Mercer lawyers serve their communities during COVID-19 pandemic

388
D. Jordan Josey
D. Jordan Josey, '16, donated convalescent plasma as a possible treatment for COVID-19 patients.

Mercer University lawyers are serving their communities in a variety of ways during the pandemic. We are proud to tell their stories of service.

Butler Wooten and Peak has formed a nonprofit called BWP Cares to purchase meals from locally owned restaurants supporting front-line medical heroes.
  • Butler Wooten and Peak has formed a nonprofit called BWP Cares to purchase meals from locally owned restaurants supporting front-line medical heroes. As of mid-May, BWP Cares had delivered almost 17,000 meals in Atlanta, Columbus, Savannah, LaGrange and Macon and raised nearly $80,000. Several BWP alumni include: Partner Brandon Peak, ’04, Brooke Peak, ’04, Joseph Colwell, ’13, and Chris McDaniel, ’14
  • Ivy N. Cadle, ’07, has flown COVID-19 tests to testing centers in North Carolina and Florida as an Angel Flight Soars volunteer pilot, which allows patients to receive faster results.
  • Darl H. Champion Jr., ’07, and his firm, The Champion Firm, P.C., donated 25 new laptop computers to Campbell High School to distribute to students who did not have access to a computer at home.
Darl H. Champion Jr., ’07, and his firm, The Champion Firm, P.C., donated 25 new laptop computers to Campbell High School to distribute to students who did not have access to a computer at home.
  • Ronald E. Daniels, ’12, delivered 22 dozen cupcakes and 20 dozen doughnuts from local bakeshops and cafes to health care workers and other front-line workers at the Dodge County Hospital in Eastman. He and other community volunteers also gave away $1,000 worth of gift cards from small businesses in Eastman.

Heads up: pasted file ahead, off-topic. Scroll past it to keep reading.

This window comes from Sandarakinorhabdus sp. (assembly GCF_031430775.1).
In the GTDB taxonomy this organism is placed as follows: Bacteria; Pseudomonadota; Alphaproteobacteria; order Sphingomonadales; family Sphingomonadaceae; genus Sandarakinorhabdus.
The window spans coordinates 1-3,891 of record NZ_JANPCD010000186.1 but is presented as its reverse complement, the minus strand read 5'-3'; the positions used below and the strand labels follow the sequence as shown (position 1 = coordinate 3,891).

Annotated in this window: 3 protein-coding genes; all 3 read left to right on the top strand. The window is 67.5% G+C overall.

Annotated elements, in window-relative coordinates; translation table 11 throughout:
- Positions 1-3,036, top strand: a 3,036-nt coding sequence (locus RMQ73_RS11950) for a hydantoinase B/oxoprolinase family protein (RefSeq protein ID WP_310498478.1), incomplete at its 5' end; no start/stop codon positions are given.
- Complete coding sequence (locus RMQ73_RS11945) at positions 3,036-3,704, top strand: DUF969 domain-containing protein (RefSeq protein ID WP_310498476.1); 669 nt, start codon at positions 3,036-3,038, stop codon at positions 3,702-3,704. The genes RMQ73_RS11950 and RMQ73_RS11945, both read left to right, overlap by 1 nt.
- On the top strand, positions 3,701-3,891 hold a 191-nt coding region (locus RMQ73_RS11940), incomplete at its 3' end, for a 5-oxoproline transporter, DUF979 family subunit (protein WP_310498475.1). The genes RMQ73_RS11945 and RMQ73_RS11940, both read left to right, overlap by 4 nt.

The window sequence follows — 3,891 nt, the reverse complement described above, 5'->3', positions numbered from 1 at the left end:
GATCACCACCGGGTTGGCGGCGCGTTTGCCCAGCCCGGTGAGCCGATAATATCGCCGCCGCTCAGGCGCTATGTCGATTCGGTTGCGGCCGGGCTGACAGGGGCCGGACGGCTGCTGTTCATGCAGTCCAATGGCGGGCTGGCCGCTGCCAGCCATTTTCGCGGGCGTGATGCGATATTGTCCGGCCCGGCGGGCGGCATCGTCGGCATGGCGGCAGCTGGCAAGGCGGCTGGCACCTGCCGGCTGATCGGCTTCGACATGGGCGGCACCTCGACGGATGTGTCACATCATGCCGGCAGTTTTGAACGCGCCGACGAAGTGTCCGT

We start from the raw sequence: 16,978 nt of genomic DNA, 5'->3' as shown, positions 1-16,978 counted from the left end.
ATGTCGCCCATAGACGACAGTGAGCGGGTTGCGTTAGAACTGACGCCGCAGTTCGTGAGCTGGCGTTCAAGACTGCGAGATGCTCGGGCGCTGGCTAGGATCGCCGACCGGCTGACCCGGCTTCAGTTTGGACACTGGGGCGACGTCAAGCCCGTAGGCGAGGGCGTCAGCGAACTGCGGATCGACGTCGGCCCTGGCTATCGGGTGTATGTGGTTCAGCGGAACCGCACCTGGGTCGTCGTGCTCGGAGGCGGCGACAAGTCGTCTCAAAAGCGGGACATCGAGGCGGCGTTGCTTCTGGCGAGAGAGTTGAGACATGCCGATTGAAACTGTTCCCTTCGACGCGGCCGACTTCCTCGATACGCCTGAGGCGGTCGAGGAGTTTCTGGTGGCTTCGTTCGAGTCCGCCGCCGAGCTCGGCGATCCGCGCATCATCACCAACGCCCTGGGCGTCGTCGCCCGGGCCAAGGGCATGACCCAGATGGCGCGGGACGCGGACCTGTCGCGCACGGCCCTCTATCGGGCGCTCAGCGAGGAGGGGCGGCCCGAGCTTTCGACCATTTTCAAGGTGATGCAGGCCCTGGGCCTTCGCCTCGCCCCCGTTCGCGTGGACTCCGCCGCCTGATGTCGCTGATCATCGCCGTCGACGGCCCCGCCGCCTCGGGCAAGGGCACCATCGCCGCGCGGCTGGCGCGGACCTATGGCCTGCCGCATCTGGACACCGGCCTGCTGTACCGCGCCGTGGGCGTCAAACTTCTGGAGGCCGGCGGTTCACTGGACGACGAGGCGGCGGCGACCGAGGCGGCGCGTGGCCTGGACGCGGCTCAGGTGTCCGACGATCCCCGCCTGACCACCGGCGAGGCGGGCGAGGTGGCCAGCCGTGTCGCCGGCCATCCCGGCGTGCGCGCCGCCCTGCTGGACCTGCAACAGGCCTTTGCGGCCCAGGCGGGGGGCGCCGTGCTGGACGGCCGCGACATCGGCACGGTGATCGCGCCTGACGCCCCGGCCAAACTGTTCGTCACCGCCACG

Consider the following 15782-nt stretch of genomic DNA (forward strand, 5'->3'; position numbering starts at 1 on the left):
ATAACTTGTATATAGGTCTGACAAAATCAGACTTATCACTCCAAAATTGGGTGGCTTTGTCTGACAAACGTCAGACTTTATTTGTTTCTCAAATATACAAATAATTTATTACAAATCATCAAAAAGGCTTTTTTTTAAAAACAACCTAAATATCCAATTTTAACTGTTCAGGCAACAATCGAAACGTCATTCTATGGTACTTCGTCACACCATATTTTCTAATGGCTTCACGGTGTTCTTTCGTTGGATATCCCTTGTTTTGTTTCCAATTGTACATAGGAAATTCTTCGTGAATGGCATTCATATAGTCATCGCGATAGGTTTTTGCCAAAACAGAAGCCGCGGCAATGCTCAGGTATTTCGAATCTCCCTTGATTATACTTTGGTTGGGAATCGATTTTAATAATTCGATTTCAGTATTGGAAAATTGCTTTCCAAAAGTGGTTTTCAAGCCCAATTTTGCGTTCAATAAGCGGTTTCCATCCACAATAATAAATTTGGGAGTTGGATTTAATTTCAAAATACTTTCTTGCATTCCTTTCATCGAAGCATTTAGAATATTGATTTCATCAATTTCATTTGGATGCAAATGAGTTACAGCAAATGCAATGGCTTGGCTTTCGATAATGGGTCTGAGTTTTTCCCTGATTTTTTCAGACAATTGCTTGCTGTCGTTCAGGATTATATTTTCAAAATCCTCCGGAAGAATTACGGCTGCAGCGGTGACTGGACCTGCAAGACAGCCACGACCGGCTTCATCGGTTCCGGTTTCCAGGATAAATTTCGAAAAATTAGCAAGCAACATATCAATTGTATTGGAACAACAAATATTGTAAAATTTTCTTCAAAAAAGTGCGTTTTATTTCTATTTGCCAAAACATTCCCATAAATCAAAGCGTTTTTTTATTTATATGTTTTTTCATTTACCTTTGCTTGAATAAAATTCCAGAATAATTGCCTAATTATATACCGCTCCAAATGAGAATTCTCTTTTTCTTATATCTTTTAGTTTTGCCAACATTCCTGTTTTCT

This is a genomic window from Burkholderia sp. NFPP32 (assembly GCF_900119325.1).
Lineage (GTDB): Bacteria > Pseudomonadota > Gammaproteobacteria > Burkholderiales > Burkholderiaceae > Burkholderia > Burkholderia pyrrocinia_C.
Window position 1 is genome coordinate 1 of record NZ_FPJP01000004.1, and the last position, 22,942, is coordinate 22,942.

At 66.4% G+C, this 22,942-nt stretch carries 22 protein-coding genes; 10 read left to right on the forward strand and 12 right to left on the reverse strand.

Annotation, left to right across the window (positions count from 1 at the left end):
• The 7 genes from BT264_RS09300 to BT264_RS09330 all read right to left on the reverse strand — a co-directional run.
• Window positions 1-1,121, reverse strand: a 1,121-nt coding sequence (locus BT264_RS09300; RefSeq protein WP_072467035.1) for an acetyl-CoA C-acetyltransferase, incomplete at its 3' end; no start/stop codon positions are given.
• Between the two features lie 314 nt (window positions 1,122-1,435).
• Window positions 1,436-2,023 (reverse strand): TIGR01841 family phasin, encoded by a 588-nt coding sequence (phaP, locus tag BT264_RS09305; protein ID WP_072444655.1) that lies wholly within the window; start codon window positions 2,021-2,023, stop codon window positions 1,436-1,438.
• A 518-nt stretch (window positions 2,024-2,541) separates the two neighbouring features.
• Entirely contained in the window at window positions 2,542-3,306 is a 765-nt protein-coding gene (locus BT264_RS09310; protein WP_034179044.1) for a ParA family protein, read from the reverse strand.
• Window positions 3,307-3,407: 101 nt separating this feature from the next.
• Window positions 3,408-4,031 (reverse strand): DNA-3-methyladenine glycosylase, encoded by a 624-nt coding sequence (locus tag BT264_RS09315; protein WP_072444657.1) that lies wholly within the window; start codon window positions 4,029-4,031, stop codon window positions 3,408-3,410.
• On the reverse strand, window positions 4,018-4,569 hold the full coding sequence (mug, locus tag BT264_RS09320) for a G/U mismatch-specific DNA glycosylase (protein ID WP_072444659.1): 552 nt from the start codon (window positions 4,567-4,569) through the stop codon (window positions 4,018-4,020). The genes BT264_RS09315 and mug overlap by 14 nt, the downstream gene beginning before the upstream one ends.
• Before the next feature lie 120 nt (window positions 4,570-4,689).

• D. Jordan Josey, ’16, donated convalescent plasma as a possible treatment for COVID-19 patients. Convalescent plasma therapy is an experimental option utilized by physicians to combat the most severe cases of COVID-19. Josey, who was infected in March, was able to make a full recovery.
  • Joseph Sumner, ’03, coordinated volunteers in identifying elderly, home-bound and economically-vulnerable residents of Johnson County, who were impacted by the shelter-in-place policy. The group of volunteers shopped for necessities and delivered them to their neighbors and ensured their utility bills were paid. They also donated funds to establish a tab at local restaurants for law enforcement, firemen, first responders and emergency medical personnel to have a hot meal at no cost to them.
Ronald E. Daniels, ’12, delivered 22 dozen cupcakes and 20 dozen doughnuts from local bakeshops and cafes to health care workers and other front-line workers at the Dodge County Hospital in Eastman.
  • The Young Lawyers Division doubled its efforts to raise funds for the food banks in Georgia through the Legal Food Frenzy. Among our alumni leading the effort were Bert Hummel, ’12, president-elect of the YLD, Ron Daniels, ’12, treasurer of the YLD, Justin Oliverio, ’10, Virginia Josey, ’16, Morgan Lyndall, ’18, Veronica Rogusky, ’18, and countless others throughout Georgia.
  • Forty-four alumni and friends gave during “A Week of Caring,” raising $7,100 for Mercer Law to provide assistance to our students who are experiencing financial hardship due to the pandemic.

Mercer Law produces lawyers who are committed to serve their communities. The stories of our alumni who give back during the pandemic reinforce their commitment to serve. We are grateful to all our alumni who offer their time, resources and encouragement as we navigate these difficult circumstances together.

Do you have stories of service helping those in need during the pandemic?

Please send us your stories at alumni@law.mercer.edu